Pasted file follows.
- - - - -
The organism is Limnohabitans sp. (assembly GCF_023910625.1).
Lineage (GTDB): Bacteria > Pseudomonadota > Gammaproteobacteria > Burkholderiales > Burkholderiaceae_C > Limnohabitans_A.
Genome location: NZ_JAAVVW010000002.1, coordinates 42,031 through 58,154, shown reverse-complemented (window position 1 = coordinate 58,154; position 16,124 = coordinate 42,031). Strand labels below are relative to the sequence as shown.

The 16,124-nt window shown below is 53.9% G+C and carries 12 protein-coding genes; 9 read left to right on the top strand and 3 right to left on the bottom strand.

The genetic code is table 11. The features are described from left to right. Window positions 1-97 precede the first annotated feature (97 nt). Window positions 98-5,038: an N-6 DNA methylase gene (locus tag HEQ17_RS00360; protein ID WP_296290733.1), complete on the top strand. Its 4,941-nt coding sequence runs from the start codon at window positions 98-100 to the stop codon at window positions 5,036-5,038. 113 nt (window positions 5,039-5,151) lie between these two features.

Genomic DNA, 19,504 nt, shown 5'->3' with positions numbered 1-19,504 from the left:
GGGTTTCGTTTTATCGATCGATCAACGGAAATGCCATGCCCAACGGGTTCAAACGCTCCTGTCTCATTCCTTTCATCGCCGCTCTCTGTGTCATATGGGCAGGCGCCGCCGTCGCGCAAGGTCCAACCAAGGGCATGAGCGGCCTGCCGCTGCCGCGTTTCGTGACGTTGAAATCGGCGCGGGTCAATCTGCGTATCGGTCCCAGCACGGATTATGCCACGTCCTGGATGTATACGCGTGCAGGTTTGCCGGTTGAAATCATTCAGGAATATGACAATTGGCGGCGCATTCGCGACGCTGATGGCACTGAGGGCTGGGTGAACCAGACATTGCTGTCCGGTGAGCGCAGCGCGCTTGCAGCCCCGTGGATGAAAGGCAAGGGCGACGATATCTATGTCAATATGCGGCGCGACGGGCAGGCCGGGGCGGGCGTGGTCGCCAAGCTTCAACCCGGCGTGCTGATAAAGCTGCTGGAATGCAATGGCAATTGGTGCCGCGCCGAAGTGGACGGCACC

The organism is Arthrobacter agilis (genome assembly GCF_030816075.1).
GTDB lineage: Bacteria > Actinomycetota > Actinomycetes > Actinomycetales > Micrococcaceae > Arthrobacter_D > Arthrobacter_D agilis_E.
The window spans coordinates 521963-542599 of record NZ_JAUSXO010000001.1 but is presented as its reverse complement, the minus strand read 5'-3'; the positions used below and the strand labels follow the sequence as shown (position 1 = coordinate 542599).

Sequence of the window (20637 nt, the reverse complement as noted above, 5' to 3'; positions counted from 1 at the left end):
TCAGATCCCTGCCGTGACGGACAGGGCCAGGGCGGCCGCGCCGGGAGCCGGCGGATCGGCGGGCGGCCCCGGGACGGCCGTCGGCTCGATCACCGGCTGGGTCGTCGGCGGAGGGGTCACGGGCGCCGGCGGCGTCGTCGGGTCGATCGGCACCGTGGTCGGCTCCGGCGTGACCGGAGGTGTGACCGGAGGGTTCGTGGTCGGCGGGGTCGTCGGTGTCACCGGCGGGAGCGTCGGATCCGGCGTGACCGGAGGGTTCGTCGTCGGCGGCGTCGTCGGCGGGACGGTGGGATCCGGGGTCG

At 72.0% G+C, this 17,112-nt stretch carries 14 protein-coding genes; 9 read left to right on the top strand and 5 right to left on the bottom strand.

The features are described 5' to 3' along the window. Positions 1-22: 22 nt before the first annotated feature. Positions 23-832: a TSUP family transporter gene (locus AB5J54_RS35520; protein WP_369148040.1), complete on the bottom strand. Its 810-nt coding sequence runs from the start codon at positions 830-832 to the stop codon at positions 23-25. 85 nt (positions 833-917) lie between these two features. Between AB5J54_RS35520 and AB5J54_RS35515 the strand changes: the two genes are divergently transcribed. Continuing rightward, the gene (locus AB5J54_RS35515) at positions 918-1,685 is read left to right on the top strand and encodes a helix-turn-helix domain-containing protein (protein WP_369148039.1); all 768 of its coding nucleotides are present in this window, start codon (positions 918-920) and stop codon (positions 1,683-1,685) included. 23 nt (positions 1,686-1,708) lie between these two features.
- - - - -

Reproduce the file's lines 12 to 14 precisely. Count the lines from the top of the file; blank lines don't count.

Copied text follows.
TCAGATCCCTGCCGTGACGGACAGGGCCAGGGCGGCCGCGCCGGGAGCCGGCGGATCGGCGGGCGGCCCCGGGACGGCCGTCGGCTCGATCACCGGCTGGGTCGTCGGCGGAGGGGTCACGGGCGCCGGCGGCGTCGTCGGGTCGATCGGCACCGTGGTCGGCTCCGGCGTGACCGGAGGTGTGACCGGAGGGTTCGTGGTCGGCGGGGTCGTCGGTGTCACCGGCGGGAGCGTCGGATCCGGCGTGACCGGAGGGTTCGTCGTCGGCGGCGTCGTCGGCGGGACGGTGGGATCCGGGGTCG

At 72.0% G+C, this 17,112-nt stretch carries 14 protein-coding genes; 9 read left to right on the top strand and 5 right to left on the bottom strand.

The features are described 5' to 3' along the window. Positions 1-22: 22 nt before the first annotated feature. Positions 23-832: a TSUP family transporter gene (locus AB5J54_RS35520; protein WP_369148040.1), complete on the bottom strand. Its 810-nt coding sequence runs from the start codon at positions 830-832 to the stop codon at positions 23-25. 85 nt (positions 833-917) lie between these two features. Between AB5J54_RS35520 and AB5J54_RS35515 the strand changes: the two genes are divergently transcribed. Continuing rightward, the gene (locus AB5J54_RS35515) at positions 918-1,685 is read left to right on the top strand and encodes a helix-turn-helix domain-containing protein (protein WP_369148039.1); all 768 of its coding nucleotides are present in this window, start codon (positions 918-920) and stop codon (positions 1,683-1,685) included. 23 nt (positions 1,686-1,708) lie between these two features.